Two New York Times journalists, Jodi Kantor and Megan Twohey broke the Harvey Weinstein story in October 2017. The publication of the first Weinstein story led to an influx of messages into Kantor and Twohey’s inboxes from women who had also experienced sexual harassment or assault. Their journalism had inspired a societal shift. In She Said, they explain the process behind their investigative journalism.
Weinstein, currently in court for the alleged rape and predatory sexual assault of two unnamed women, has over 80 allegations of sexual misconduct against him. Written in the third person, She Said follows Kantor and Twohey from the beginning to the end of their investigation against Weinstein. It includes interview transcripts, emails and texts- making the reader feel like they are almost witnessing the investigation first-hand. The reader gains an understanding of the collaborative process between Kantor and Twohey, who weren’t well acquainted prior to the investigation.
The first person interviewed by Kantor was actor Rose McGowan in May 2017, who had previously tweeted about sexual allegations against an unnamed Hollywood producer. “If white men could have a playground, this [Hollywood] would be it,” she said on the phone to Kantor. Weinstein paid McGowan a $100,000 settlement, which she donated to a rape crisis centre. Kantor knew that this settlement could be traced. Of course, finding other women who had similar experiences of Weinstein would make their case much stronger.
She Said gives an excellent insight into the process of investigative journalism and the huge amount of work and verification it requires. What do you say to someone in the first few seconds of a call in order for them to feel safe enough to tell their story? How do you get people to go on record? How do you prove the information you’ve gathered is correct? The journalists stressed that they always gave Weinstein and his team adequate time to respond to claims before publishing each article.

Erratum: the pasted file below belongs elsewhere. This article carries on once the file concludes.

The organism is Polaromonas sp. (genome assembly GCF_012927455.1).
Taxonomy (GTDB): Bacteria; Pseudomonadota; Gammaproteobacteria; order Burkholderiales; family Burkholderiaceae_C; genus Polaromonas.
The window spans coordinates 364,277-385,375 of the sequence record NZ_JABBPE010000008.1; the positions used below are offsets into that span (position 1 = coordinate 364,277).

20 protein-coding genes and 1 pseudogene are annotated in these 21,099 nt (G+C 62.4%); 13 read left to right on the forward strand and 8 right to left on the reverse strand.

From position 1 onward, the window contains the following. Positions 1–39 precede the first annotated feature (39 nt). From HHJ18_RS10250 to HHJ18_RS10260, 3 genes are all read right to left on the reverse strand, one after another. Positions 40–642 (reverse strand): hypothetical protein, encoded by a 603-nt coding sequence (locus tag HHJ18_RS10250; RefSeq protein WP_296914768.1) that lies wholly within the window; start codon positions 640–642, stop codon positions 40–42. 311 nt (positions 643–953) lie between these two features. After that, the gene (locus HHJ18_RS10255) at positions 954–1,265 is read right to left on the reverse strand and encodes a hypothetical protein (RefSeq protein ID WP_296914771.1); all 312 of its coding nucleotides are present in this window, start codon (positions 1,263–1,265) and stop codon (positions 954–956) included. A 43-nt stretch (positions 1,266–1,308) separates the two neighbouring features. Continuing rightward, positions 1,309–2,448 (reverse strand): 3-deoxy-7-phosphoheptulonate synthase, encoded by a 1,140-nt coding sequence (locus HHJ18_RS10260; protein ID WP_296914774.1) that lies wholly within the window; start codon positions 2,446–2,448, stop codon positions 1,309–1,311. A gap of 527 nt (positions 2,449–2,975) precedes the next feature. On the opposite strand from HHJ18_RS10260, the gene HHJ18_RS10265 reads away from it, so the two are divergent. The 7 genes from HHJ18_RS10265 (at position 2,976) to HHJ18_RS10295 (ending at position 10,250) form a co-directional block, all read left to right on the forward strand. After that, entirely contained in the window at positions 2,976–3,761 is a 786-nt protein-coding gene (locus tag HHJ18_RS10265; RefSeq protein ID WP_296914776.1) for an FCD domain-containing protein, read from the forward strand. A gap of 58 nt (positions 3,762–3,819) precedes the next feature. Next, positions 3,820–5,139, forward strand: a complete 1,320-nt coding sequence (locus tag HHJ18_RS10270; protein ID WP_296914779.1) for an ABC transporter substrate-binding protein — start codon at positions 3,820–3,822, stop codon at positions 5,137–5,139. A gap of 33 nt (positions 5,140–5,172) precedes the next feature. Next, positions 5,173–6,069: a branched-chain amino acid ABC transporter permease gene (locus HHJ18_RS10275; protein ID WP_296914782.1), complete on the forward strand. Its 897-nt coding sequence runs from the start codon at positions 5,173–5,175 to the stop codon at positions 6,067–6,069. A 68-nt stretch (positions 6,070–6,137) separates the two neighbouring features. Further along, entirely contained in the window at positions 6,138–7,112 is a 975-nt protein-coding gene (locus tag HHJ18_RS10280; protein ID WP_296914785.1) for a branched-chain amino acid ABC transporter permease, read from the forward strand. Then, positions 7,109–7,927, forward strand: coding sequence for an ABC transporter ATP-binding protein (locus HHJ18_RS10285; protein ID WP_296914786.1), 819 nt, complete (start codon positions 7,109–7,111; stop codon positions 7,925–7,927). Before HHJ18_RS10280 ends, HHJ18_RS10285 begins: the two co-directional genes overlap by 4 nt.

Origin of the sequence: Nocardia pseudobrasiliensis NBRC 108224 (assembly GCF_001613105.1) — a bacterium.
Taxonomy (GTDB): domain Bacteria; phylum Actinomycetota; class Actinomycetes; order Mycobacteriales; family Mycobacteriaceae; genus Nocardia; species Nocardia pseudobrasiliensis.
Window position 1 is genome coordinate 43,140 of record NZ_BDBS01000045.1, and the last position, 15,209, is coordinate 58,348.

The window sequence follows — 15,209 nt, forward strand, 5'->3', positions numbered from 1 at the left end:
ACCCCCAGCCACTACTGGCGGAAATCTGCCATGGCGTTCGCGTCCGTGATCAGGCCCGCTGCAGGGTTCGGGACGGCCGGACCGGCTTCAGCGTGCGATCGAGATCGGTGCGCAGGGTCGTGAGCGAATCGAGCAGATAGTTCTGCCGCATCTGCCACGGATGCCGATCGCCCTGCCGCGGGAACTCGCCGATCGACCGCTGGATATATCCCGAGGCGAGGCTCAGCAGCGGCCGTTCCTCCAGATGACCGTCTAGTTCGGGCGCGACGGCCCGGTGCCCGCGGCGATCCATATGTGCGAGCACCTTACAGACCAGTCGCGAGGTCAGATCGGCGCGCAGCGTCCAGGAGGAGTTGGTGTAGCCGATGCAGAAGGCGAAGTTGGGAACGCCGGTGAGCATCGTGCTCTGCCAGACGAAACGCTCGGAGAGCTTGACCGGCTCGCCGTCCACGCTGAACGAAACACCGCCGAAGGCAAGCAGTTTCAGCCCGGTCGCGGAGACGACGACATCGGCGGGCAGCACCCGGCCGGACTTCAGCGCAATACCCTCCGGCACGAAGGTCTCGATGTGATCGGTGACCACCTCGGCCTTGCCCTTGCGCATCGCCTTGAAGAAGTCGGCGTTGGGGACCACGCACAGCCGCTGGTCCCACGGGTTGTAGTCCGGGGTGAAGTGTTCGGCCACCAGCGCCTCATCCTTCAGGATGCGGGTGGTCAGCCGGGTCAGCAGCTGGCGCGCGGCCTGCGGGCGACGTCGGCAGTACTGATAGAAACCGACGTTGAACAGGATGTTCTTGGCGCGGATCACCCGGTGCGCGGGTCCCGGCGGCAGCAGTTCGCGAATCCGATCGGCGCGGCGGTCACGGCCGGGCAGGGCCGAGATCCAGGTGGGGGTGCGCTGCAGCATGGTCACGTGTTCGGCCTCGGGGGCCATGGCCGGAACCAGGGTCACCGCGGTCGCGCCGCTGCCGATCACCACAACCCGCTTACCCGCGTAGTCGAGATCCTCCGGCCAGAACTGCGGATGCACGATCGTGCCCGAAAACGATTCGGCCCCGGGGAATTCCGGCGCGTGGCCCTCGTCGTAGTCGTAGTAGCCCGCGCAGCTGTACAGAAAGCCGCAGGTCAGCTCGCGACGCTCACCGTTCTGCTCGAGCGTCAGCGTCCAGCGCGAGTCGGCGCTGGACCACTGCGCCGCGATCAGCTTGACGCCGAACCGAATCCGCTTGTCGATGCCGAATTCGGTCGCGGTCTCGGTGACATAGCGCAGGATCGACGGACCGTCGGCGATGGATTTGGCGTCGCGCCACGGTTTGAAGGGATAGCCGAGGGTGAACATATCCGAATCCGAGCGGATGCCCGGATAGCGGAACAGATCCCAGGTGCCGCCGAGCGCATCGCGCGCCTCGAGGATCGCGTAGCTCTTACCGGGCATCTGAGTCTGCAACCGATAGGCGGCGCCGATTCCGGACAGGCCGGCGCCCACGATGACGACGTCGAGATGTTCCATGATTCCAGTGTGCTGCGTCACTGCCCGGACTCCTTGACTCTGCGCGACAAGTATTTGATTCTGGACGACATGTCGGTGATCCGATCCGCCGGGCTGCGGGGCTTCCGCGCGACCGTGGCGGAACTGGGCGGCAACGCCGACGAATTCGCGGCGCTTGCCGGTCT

Kantor and Twohey describe how Weinstein and his team arrived at the New York Times building unannounced and the uncomfortable yet necessary reality of door-stepping potential sources.
Weinstein’s abuse was not limited to stars like McGowan, Ashley Judd and Gweneth Paltrow, but also to ordinary women, some of whose stories are given a platform in the book. Kantor and Twohey found that settlements from Weinstein to cover up the abuse he committed was all too common.
Following a theme of uncovering sexual harassment and sexual abuse by recent widely known persons, She Said also has a chapter discussing Christine Blasey Ford’s allegation of sexual assault against Brett Kavanaugh, now a Supreme Court judge in the United States.
She Said highlights the importance of journalism and holding truth to power, particularly in a time where the integrity of the profession is called into question.
Photo by Pexels
Browse more stories below or sign up to our newsletter to receive our top news straight to your inbox!